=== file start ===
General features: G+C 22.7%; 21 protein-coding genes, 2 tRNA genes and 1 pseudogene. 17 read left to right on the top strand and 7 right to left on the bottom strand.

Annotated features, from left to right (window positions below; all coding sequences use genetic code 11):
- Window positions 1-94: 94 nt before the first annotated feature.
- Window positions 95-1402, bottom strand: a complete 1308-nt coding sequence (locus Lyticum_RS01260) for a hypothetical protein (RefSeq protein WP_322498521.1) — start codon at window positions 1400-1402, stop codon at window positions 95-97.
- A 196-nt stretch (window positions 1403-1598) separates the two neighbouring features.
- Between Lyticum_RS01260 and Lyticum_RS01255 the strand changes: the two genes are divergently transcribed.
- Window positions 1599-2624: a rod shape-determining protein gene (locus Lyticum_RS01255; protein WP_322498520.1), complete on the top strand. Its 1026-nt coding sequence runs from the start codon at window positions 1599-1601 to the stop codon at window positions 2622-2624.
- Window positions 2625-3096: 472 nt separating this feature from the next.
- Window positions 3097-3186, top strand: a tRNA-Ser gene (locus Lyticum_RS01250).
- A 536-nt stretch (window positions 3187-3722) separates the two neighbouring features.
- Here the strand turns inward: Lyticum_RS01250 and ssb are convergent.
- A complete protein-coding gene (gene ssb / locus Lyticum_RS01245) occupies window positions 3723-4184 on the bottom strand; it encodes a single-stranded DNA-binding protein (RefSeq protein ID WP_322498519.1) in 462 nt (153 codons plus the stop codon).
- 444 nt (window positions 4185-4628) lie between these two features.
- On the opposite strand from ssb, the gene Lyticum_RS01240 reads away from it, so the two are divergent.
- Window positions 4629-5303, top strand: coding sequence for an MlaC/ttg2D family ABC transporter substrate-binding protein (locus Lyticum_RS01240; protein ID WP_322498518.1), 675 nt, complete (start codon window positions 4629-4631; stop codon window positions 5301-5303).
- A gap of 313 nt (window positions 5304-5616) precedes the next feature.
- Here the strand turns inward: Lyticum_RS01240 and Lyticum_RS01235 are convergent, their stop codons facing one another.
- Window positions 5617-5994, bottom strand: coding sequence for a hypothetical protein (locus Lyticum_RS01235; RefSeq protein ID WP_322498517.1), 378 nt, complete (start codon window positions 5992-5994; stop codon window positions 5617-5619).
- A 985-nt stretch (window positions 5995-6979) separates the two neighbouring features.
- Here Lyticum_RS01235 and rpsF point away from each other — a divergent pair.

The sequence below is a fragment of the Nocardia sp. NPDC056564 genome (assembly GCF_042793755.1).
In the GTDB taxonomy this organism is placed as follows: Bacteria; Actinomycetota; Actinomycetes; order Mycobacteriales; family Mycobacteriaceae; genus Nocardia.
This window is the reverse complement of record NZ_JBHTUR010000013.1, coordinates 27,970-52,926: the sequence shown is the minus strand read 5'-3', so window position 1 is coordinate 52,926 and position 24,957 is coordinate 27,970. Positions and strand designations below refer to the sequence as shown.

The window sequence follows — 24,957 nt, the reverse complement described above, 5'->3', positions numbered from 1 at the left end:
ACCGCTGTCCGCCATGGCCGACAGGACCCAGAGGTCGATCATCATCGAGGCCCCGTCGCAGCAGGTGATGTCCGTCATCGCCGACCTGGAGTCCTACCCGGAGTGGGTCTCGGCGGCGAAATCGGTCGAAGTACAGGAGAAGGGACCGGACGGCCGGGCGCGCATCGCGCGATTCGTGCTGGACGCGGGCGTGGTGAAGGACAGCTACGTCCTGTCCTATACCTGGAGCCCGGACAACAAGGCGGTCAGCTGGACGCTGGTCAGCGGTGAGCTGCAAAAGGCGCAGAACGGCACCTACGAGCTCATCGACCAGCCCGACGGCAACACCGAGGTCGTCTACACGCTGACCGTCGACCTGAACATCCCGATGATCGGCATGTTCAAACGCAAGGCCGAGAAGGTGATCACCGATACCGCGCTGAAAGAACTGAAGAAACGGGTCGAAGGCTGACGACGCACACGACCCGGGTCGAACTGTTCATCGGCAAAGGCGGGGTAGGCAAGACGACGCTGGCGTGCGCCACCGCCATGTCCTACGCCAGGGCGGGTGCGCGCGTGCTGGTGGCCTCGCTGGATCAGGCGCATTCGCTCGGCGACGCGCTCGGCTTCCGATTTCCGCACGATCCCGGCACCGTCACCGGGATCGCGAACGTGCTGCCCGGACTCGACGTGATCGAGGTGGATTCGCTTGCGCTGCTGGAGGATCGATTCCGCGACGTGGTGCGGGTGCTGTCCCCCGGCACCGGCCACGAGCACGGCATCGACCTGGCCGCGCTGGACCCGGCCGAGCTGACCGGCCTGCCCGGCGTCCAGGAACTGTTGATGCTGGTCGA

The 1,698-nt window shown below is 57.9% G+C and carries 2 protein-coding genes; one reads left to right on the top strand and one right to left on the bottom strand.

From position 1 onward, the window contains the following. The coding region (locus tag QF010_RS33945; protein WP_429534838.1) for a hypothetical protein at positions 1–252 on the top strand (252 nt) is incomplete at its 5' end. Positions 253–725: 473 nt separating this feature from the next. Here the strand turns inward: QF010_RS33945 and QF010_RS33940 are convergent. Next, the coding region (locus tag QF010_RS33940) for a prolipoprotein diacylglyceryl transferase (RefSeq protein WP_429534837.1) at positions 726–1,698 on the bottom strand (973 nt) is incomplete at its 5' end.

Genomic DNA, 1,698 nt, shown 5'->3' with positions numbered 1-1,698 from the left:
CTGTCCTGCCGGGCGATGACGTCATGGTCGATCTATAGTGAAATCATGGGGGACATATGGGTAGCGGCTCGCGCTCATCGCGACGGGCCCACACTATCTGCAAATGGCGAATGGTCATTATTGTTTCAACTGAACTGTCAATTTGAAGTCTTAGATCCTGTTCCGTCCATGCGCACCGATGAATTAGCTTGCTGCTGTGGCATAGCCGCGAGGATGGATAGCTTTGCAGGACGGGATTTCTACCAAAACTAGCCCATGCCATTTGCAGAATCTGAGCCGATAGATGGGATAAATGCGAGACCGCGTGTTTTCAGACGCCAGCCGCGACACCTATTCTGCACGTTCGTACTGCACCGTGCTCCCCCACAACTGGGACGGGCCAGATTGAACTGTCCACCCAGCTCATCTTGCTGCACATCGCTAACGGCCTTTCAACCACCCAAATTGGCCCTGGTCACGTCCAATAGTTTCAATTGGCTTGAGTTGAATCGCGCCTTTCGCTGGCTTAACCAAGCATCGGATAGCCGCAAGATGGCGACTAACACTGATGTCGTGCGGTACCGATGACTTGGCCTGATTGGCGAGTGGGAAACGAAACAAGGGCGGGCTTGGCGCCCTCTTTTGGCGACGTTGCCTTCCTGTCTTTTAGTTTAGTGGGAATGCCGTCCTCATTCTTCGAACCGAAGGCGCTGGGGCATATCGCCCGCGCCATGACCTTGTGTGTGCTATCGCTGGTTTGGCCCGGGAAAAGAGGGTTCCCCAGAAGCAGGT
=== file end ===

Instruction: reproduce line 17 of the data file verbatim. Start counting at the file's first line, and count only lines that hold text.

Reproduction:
- Here the strand turns inward: Lyticum_RS01240 and Lyticum_RS01235 are convergent, their stop codons facing one another.